If you were not at the summit, you now have the opportunity to view the candidates’ speeches in their entirety and share them with your friends and family. Each candidate’s speech has been split into two parts due to restrictions on the length of videos that can be posted online for public viewing, so be sure to watch both parts. Here are links to the videos:

Attorney General Greg Abbott: Part I; Part II

Sen. Wendy Davis: Part I; Part II

Sen. Leticia Van de Putte: Part I; Part II

We encourage voters to learn where all of the candidates stand on critical education issues and to support pro-public education candidates this election year. Visit our 2014 Races page to search for profiles of all legislative and State Board of Education candidates. On our Take Action: Resources page, you can also view complete profiles of the two nominees for lt. governor; gubernatorial candidate profiles will be added soon.

Learn more about Patrick and Van de Putte

Election Day is now only 100 days away. Many important races will be decided on Nov. 4, including high-profile statewide contests for Texas governor and lieutenant governor. Be an informed voter by learning about the candidates’ viewpoints on public education. Teach the Vote makes it easy by providing you with background information, voting records, candidates’ survey responses and additional research compiled by ATPE staff.

Visit our Take Action: Resources page to view new profiles of the Republican and Democratic nominees for lieutenant governor, Dan Patrick and Leticia Van de Putte. Profiles of the gubernatorial nominees will be provided soon. Find profiles of all candidates for the Texas Legislature and State Board of Education on our 2014 Races search page.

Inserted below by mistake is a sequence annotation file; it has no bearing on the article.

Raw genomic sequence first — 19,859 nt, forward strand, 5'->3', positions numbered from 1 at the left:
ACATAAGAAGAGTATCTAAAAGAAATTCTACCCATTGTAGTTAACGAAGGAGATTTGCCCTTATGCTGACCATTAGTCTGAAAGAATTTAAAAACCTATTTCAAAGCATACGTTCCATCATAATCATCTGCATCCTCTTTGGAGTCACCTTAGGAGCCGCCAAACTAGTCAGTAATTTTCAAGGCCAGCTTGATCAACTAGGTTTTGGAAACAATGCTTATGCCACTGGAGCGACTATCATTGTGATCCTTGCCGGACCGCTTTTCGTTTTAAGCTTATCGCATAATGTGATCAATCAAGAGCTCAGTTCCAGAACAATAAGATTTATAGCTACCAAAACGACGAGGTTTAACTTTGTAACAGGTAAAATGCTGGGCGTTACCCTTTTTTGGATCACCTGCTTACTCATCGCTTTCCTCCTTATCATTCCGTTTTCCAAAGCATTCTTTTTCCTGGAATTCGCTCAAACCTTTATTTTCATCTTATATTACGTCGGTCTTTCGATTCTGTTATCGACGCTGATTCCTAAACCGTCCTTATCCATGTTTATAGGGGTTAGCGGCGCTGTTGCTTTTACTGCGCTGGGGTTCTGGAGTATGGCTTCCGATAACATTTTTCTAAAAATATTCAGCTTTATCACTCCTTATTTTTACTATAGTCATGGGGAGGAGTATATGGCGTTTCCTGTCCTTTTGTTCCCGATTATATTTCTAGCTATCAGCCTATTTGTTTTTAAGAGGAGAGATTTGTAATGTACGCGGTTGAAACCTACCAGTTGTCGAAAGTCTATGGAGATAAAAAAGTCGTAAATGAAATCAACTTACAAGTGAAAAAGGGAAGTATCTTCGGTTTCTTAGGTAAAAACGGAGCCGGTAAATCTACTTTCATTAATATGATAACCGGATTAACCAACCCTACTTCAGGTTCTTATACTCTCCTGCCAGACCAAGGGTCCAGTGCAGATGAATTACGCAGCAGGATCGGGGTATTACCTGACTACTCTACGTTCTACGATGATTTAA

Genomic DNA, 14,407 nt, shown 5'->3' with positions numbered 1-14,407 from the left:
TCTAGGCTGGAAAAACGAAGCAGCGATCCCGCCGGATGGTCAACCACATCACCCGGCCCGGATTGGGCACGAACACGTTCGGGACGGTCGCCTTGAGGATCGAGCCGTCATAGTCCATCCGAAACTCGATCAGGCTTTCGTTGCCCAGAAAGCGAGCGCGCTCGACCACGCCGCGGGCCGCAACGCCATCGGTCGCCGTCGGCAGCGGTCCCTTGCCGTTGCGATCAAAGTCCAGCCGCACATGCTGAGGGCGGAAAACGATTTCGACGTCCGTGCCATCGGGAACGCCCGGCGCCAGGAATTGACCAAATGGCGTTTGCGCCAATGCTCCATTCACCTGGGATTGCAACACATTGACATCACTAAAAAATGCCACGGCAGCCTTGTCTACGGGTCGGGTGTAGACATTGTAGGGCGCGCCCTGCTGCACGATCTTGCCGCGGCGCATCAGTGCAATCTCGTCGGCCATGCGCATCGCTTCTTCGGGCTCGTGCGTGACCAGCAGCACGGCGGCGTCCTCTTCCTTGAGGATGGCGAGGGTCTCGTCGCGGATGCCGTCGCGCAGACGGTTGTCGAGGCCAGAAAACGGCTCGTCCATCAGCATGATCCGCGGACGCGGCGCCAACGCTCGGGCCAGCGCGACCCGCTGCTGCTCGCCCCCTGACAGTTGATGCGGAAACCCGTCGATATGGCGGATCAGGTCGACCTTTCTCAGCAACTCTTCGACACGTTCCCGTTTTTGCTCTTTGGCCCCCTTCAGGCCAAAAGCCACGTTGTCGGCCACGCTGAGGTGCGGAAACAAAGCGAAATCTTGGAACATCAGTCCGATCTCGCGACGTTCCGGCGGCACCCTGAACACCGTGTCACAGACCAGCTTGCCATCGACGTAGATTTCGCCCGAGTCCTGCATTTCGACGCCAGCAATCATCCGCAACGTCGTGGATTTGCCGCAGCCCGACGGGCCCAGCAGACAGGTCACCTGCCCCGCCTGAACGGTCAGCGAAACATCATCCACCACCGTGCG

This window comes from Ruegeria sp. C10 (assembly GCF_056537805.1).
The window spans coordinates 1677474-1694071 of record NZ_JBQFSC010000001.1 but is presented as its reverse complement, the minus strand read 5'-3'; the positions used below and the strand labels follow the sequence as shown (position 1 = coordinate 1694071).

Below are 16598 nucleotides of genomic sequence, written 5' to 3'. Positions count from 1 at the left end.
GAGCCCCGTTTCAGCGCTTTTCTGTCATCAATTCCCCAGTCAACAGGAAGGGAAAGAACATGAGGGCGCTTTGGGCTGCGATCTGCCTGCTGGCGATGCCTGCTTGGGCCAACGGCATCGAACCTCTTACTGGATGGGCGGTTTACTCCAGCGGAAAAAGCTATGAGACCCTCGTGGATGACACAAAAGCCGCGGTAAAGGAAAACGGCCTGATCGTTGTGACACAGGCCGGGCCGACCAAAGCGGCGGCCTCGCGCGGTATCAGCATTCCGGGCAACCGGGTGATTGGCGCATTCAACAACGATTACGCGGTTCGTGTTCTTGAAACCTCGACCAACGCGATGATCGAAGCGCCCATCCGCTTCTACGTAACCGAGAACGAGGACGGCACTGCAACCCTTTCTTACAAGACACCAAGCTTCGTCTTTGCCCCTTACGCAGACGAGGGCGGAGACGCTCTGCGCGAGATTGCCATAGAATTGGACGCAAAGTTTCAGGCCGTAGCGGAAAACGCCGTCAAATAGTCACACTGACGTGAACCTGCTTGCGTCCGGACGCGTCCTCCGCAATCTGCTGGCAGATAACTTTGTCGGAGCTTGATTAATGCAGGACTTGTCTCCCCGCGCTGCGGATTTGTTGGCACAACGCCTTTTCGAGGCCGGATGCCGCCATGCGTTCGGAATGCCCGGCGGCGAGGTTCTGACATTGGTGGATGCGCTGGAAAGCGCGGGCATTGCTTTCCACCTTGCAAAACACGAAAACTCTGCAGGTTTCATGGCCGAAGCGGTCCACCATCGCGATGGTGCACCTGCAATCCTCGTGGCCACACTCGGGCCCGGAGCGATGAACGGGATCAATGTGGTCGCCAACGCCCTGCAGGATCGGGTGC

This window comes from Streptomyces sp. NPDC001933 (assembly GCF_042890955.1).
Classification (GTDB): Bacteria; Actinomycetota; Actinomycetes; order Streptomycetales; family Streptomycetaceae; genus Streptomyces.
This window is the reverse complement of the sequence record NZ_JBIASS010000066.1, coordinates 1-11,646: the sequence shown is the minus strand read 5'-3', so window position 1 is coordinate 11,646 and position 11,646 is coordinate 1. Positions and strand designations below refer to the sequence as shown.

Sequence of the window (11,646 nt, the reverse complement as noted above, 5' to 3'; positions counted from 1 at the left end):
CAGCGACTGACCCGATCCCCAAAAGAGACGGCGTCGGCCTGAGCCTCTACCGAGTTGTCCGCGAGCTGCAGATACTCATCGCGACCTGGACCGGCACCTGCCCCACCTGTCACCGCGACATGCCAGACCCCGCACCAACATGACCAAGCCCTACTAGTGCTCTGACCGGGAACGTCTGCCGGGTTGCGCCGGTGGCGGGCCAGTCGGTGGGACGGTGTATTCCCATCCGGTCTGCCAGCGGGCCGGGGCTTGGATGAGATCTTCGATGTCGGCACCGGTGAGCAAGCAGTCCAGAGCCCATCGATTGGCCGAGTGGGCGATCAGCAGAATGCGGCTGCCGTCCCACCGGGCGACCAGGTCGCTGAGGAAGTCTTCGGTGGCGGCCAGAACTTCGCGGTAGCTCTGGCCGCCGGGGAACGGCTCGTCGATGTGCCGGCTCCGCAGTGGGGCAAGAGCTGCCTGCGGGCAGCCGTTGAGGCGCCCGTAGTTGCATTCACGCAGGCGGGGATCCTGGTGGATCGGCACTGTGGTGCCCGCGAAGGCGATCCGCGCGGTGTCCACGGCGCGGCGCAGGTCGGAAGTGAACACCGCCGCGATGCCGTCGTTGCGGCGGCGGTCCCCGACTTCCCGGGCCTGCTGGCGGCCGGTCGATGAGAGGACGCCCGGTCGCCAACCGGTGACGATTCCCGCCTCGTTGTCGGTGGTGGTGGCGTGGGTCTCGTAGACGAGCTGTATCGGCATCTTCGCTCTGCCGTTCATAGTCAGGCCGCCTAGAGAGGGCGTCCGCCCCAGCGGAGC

Get to know the runoff candidates

Several important primary runoffs will be decided in late May. If you did not vote at all in the March 4 primary, you can vote in either the Republican or Democratic party runoff. If you voted in a specific party’s primary during the March 4 election, then you can only vote in that same party’s runoff in May; you cannot switch parties for the runoff alone.

Before you vote, get to know the candidates who made it to a runoff by viewing their profiles on Teach the Vote.



House of Representatives

Stay tuned to Teach the Vote for more election information as the runoff election date approaches. We’ll soon be featuring profiles of the candidates for Texas Governor and Lieutenant Governor, where there is also a runoff on the Republican side between incumbent David Dewhurst and challenger Dan Patrick.

For a discussion of all of the statewide runoffs that will be on the May 27 ballot, visit the Texas Tribune.